E Street Band member Nils Lofgren admits that their induction last week into the Rock and Roll Hall of Fame was a bittersweet experience — because it came too late for fellow long-time Bruce Springsteen collaborators Clarence Clemons and Danny Federici.
Post Tagged with: "Clarence Clemons"
Written for the decay and subsequent revival of Asbury Park, “My City Of Ruins” has taken on many other roles since its release. For my money, the most moving and powerful context that Springsteen placed it in began with the gospel and horn-drenched unveiling at that legendary Apollo Theater show.
Back when I was writing my Jungleland entry for the Sparks Fly On E Street series, E Street Nation had yet to discover Bruce’s decision as to the replacement for long-time saxophonist and side-man Clarence Clemons.
Yes, “Atlantic City” was next, but E Street Nation had a special moment in Gothenburg, Sweden the night before last and I just couldn’t let that moment pass.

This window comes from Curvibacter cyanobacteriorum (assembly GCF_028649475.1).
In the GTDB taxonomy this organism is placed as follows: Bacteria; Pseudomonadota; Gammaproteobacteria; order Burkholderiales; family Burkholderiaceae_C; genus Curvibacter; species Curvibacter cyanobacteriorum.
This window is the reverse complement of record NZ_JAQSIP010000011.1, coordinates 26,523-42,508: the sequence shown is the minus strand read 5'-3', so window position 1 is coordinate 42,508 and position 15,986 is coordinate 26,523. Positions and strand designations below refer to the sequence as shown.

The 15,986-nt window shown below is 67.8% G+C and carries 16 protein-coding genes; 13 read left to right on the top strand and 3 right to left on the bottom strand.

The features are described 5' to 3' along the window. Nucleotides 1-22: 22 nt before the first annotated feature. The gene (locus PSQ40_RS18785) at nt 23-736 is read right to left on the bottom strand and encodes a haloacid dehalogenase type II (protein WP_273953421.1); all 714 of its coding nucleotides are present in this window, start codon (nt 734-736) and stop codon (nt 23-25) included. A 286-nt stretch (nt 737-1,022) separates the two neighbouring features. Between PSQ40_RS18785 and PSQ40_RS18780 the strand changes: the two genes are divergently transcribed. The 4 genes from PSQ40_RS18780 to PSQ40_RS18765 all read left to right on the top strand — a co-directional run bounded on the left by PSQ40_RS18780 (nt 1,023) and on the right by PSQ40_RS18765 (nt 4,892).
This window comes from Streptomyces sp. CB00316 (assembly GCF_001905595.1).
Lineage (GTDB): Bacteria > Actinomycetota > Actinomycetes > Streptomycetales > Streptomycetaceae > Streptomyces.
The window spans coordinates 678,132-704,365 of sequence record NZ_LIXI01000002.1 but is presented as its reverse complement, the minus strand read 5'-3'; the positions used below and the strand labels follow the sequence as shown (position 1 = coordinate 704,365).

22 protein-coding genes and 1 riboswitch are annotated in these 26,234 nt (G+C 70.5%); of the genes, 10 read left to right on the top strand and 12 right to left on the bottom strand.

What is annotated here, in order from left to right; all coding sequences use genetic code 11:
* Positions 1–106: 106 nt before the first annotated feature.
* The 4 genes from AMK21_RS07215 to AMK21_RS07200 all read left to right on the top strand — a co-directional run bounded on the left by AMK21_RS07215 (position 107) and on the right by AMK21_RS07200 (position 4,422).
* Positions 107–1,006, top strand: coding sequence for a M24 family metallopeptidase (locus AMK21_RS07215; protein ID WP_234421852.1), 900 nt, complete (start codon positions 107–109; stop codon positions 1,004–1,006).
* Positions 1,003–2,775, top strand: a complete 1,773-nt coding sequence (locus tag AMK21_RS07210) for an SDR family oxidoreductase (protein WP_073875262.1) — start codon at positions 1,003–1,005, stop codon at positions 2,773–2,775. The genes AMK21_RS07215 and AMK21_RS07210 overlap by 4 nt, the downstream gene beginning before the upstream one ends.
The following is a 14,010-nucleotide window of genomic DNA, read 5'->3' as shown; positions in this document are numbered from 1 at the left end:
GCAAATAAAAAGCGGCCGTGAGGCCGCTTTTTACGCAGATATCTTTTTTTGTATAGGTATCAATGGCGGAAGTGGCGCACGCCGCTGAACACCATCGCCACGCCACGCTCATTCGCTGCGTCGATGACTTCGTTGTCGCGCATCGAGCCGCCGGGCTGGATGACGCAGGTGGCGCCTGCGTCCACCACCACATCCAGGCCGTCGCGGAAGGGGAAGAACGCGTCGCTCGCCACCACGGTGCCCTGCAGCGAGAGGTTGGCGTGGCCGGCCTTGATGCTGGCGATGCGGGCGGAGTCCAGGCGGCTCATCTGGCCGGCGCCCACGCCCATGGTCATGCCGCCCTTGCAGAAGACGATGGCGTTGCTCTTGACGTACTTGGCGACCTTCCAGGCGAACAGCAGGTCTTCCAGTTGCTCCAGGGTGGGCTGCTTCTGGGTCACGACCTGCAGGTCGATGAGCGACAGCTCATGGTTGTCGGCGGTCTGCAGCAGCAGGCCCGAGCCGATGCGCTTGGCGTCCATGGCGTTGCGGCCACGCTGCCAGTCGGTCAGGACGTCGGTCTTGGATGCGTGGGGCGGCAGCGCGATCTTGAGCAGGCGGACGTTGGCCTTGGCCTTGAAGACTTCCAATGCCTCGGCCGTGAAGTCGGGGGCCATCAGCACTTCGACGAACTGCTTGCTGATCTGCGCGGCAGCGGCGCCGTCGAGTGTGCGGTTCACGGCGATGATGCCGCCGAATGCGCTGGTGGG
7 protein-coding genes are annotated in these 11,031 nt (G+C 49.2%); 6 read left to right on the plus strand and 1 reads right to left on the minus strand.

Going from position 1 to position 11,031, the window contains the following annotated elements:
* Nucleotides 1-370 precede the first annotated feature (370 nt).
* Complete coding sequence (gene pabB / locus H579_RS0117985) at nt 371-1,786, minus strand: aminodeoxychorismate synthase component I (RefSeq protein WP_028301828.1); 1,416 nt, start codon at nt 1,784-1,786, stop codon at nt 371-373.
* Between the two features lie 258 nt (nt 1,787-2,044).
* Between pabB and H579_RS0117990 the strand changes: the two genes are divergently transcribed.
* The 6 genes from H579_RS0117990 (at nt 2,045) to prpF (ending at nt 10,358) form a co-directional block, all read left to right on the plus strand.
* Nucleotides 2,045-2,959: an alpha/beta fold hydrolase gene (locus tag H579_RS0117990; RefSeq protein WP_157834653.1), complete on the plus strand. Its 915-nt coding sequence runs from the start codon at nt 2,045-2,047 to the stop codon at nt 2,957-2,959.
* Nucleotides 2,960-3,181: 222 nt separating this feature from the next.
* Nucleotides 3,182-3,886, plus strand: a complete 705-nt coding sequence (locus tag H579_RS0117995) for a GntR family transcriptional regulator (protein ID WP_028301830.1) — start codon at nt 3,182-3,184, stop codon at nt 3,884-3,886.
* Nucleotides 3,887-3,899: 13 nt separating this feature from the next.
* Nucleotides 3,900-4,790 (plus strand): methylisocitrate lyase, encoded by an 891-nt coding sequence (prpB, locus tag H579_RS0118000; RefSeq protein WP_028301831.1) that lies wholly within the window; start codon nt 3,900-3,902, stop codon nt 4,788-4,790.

There are many, many songs in the rock & pop canon that employ yearning as the source material. Or maybe it’s the glue that holds things together.
The E Street Band is in the midst of one of its most difficult and unusual concert tours ever, interpreting for the first time a new solo release by Bruce Springsteen — and doing so without saxophonist Clarence Clemons or keyboardist Danny Federici
Bruce Springsteen has just notched his tenth U.S. No. 1 album — knocking off the previously unstoppable juggernaut that is Adele, no less — on the Billboard charts.
Originally released as Humanary Stew: A Tribute to Alice Cooper on Deadline Records in 1998, this collection of covers has recently gotten a repackaging from Cleopatra Records with a few extra tunes
I’ve always had a hard time with the word “spiritual.” While I know that there are meanings that do not have religious connotations — “cerebral” and “metaphysical” come to mind — the general usage of the term more commonly leans to the sacred.
Bruce Springsteen’s much-anticipated new studio album Wrecking Ball is — much as all the advance hype has suggested — a somewhat radical left turn